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Remembering Terry DeCarlo, LGBT Leader In Orlando

ARI SHAPIRO, HOST:

Now we're going to take a moment to remember the life of someone I met after the Pulse nightclub shooting in Orlando, Fla. Terry DeCarlo ran Orlando's LGBT Center. And after the mass shooting at a gay club in 2016, he helped parents and families of the victims. Some rushed to Orlando in such a hurry, they didn't even bring a change of clothes.

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TERRY DECARLO: You know, one mom I took shopping at Macy's personally.

SHAPIRO: The department store had given the LGBT Center gift cards to help.

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DECARLO: And the next week, I went back to Macy's with her because I actually had to buy a suit for her son to be buried in.

SHAPIRO: We're joined now by Carlos Guillermo Smith, a state representative from Orlando who fought for LGBT rights alongside DeCarlo.

Thanks for joining us, and I'm sorry for your loss.

CARLOS GUILLERMO SMITH: Thank you for having me, Ari. My condolences to Terry's husband, Bill. So many of us knew and loved Terry like a member of our own family.

SHAPIRO: Tell me one of the memories of Terry that you'll cherish.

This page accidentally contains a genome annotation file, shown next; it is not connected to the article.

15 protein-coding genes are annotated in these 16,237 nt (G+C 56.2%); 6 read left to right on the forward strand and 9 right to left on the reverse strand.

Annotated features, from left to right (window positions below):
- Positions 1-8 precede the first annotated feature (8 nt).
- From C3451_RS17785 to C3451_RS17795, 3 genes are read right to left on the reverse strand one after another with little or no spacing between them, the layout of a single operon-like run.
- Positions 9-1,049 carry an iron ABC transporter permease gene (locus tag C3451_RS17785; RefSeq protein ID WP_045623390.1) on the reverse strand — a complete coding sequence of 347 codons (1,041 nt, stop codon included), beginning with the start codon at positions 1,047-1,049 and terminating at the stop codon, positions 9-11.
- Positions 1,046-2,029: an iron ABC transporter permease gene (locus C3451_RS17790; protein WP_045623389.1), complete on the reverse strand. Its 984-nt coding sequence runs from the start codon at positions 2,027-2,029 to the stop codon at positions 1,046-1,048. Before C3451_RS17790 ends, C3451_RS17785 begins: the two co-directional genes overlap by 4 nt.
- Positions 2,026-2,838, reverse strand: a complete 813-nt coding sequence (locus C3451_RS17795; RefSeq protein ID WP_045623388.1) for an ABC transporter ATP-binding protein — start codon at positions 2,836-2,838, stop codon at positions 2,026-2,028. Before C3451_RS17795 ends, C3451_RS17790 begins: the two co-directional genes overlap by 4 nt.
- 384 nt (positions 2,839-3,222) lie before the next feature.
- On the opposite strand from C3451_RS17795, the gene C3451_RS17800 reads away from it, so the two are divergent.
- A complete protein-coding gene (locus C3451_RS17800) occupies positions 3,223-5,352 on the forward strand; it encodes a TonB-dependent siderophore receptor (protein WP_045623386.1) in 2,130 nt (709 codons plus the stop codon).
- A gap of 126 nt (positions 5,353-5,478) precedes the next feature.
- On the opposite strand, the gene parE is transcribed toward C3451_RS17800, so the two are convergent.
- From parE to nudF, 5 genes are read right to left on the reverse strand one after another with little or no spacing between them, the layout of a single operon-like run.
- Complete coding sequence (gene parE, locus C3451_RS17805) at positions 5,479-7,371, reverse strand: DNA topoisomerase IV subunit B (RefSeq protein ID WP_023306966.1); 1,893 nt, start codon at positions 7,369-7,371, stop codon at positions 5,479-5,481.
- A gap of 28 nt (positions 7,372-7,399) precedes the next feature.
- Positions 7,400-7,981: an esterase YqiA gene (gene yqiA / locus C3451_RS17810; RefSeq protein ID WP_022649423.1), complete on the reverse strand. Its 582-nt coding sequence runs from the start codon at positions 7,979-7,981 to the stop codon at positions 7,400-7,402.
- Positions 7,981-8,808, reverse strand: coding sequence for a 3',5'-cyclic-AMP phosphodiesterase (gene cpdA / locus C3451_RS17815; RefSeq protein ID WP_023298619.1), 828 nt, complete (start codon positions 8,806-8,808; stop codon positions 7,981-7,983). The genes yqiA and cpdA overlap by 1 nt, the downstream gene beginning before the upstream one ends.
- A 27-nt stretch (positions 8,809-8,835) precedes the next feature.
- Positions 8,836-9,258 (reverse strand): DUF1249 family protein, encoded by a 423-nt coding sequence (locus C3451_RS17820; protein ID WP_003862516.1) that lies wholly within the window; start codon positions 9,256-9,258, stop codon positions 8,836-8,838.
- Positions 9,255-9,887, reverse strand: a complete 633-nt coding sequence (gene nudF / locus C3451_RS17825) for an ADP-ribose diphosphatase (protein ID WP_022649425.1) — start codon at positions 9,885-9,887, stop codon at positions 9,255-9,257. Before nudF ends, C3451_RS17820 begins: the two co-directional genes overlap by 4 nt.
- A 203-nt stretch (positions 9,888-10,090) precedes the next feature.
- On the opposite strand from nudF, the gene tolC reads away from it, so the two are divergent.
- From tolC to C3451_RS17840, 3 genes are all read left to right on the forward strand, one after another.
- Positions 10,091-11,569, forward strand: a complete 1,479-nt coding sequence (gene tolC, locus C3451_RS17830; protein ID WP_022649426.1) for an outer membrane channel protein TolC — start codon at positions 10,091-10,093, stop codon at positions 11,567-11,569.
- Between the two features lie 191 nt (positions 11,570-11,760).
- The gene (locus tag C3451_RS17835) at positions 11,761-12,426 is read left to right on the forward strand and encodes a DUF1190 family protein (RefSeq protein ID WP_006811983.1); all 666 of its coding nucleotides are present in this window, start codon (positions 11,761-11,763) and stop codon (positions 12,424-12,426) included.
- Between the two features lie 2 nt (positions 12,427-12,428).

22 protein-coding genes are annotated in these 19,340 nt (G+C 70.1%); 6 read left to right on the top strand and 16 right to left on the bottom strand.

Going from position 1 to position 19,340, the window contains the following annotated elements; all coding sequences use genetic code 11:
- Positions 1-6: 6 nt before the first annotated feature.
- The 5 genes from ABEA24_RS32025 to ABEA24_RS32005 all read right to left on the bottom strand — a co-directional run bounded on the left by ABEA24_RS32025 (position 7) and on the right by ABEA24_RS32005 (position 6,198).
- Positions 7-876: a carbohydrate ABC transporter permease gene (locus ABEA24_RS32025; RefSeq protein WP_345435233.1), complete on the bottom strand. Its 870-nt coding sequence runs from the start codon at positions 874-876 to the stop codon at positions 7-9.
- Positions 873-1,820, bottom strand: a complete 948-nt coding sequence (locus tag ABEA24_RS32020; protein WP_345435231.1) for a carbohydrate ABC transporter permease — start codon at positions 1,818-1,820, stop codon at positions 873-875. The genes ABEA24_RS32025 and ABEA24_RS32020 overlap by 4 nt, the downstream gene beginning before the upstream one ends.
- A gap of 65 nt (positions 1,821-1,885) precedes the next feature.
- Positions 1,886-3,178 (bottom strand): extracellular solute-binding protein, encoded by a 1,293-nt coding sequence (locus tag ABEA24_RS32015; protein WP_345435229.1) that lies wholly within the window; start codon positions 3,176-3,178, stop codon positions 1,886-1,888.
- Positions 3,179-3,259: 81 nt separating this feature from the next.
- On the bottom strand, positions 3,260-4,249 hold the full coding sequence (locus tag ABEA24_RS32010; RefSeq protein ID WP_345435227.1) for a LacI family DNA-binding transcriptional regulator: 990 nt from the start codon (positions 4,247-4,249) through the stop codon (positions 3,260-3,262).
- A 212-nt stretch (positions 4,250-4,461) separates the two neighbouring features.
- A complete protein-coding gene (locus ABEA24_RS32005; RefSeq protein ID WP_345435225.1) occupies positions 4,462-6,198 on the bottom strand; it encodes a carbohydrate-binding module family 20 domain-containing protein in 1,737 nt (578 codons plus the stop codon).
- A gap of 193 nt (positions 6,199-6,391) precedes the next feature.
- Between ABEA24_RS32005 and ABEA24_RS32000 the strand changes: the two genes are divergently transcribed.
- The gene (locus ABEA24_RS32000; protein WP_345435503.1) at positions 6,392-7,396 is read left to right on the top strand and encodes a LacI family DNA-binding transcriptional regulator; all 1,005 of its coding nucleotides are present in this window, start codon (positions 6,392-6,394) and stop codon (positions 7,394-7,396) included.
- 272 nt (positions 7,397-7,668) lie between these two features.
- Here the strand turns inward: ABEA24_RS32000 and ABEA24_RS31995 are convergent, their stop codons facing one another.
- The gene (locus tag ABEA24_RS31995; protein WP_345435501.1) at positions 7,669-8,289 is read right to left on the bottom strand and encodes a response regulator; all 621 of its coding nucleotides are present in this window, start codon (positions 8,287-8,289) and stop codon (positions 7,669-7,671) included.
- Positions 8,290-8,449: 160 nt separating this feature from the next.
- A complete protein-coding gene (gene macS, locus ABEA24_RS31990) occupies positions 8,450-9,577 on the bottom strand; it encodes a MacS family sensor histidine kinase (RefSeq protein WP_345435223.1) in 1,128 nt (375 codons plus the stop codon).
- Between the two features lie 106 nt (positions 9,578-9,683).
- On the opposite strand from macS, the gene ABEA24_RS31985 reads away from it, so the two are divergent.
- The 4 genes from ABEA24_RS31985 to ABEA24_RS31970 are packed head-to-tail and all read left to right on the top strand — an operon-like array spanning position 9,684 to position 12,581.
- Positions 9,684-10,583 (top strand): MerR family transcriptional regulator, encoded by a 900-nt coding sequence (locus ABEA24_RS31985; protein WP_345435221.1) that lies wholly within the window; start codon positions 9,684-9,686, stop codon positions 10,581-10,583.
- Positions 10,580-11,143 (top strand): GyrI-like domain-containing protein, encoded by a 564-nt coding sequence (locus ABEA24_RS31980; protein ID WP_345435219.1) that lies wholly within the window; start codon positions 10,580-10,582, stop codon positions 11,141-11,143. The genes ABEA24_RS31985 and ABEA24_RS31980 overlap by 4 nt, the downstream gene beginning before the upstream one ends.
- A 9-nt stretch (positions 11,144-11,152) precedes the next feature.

SMITH: Well, I remember waking up on June 12, 2016, and Terry was one of the first faces I saw on TV. It was 7 a.m., and he was already on the ground providing support and comfort to those seeking information, many who would later discover that their loved one was killed in the attack.

SHAPIRO: In the days after the Pulse shooting, there was a national and, really, global outpouring of support. But as the months and then years went by, Terry didn't leave that behind.

SMITH: No, he didn't. He was always there for the Pulse families, for the survivors and for the community overall. He saw that as his mission, not only as the executive director of the LGBTQ Center but, really, as a human being.

SHAPIRO: How is the Orlando LGBT community responding today now that the city has lost this leader?

SMITH: Well, Terry's impact on the lives of so many people in Orlando is hard to overstate. I didn't just see sadness. I saw genuine pain. They saw Terry DeCarlo as someone who helped get them through the most difficult time in their lives. And they're forever grateful, as I am.

SHAPIRO: When I spoke with Terry DeCarlo on the first anniversary of the Pulse massacre in 2017, he showed me a tattoo he'd gotten - a heartbeat pulse line in rainbow colors with the date of the attack and the words, never forget our 49. He had a message for other LGBT centers around the country.

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DECARLO: If you do a vigil, if you do a candlelight, if you do something, take pictures and send them to us so that we can show the families that you're not forgotten about.

SHAPIRO: This week, people are lighting candles for Terry DeCarlo, who died of cancer at age 57. Transcript provided by NPR, Copyright NPR.